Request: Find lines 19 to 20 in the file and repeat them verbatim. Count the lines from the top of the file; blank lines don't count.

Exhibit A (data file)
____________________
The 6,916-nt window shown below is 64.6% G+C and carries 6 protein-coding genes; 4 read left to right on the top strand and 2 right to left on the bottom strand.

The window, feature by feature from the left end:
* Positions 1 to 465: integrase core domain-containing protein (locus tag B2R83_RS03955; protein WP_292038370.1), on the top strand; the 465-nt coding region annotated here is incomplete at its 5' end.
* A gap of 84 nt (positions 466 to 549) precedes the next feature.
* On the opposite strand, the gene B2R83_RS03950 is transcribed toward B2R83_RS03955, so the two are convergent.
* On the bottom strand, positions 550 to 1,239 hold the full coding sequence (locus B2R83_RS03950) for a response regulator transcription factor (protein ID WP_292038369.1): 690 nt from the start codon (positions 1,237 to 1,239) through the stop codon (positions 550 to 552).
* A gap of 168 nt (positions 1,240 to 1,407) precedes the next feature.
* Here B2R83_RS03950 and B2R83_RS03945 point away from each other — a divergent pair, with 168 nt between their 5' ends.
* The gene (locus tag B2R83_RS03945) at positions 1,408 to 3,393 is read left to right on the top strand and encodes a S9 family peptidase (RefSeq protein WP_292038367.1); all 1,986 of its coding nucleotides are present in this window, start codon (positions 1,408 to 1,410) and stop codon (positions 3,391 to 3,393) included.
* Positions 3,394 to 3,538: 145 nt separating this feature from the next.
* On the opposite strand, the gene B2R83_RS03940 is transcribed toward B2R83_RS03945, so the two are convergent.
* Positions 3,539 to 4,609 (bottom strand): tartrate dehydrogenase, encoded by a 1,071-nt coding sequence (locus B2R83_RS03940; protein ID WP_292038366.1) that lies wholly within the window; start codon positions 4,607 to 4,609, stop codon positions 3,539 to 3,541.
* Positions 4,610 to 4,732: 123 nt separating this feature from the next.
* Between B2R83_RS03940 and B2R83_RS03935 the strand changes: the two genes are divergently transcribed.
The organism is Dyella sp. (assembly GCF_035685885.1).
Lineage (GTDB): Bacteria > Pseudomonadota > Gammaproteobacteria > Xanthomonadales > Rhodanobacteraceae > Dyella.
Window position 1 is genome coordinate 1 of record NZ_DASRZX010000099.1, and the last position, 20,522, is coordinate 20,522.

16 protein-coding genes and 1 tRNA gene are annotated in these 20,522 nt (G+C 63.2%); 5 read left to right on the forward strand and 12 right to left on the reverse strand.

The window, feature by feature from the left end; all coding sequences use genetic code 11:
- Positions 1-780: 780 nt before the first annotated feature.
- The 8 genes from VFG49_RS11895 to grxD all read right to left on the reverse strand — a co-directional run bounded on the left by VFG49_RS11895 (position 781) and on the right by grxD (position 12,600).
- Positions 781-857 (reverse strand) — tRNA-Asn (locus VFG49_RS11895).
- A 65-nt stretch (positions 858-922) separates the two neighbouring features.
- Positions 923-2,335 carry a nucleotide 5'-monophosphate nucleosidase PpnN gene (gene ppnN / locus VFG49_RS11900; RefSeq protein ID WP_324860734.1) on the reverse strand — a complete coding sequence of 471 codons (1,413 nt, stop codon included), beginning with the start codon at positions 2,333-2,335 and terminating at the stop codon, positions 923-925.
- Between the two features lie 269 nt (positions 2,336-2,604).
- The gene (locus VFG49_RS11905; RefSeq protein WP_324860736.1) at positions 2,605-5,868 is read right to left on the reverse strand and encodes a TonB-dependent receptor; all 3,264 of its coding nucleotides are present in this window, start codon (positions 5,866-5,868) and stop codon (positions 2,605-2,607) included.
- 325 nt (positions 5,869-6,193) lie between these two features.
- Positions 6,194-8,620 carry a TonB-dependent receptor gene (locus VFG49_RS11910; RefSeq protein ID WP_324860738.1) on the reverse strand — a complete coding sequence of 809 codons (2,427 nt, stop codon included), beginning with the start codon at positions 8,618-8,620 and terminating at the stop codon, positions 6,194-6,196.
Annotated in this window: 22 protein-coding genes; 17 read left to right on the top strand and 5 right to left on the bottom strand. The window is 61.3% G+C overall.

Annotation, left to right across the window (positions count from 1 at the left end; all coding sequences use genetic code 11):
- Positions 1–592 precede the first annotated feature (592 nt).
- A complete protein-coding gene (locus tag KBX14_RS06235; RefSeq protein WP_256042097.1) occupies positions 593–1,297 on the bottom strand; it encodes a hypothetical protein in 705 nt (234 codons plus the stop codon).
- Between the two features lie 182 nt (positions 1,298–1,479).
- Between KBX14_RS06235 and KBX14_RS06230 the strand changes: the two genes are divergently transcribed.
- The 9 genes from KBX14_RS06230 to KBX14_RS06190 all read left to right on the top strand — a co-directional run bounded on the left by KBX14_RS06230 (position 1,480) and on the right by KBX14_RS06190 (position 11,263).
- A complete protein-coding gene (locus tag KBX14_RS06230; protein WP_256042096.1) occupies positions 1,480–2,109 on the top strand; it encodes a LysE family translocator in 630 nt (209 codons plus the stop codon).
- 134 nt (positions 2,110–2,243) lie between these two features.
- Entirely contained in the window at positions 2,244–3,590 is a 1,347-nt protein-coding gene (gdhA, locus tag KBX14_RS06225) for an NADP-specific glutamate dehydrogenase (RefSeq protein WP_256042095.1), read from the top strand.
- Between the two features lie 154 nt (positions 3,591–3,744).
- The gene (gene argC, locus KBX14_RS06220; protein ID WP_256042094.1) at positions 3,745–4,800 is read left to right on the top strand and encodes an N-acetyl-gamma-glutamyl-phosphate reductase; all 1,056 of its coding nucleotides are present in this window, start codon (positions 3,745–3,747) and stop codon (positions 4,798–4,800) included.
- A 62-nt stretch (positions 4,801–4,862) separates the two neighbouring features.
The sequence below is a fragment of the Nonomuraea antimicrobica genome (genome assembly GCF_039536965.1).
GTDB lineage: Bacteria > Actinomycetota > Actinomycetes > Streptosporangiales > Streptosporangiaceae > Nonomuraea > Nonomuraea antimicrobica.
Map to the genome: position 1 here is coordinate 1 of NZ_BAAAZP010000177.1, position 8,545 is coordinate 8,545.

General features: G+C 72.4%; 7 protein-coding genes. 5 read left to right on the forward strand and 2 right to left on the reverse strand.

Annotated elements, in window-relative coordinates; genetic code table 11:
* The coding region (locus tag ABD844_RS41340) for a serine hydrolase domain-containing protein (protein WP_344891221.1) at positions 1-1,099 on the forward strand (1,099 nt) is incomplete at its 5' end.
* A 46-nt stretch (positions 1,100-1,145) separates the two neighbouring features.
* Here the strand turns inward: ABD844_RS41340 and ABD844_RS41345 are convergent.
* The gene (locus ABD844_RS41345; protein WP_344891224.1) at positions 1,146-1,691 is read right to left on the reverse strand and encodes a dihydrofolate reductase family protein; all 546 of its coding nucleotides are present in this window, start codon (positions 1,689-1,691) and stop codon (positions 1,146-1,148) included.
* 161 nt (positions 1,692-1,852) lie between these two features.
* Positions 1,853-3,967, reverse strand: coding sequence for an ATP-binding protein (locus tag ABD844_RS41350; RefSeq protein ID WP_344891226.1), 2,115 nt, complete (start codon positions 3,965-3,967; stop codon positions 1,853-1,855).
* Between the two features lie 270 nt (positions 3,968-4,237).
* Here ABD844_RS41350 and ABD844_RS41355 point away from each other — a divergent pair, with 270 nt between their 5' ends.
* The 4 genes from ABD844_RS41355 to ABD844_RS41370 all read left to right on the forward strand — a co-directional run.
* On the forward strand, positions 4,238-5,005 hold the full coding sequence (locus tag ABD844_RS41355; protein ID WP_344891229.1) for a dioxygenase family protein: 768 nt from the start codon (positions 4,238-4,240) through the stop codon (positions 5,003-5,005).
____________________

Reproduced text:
The window, feature by feature from the left end; all coding sequences use genetic code 11:
- Positions 1-780: 780 nt before the first annotated feature.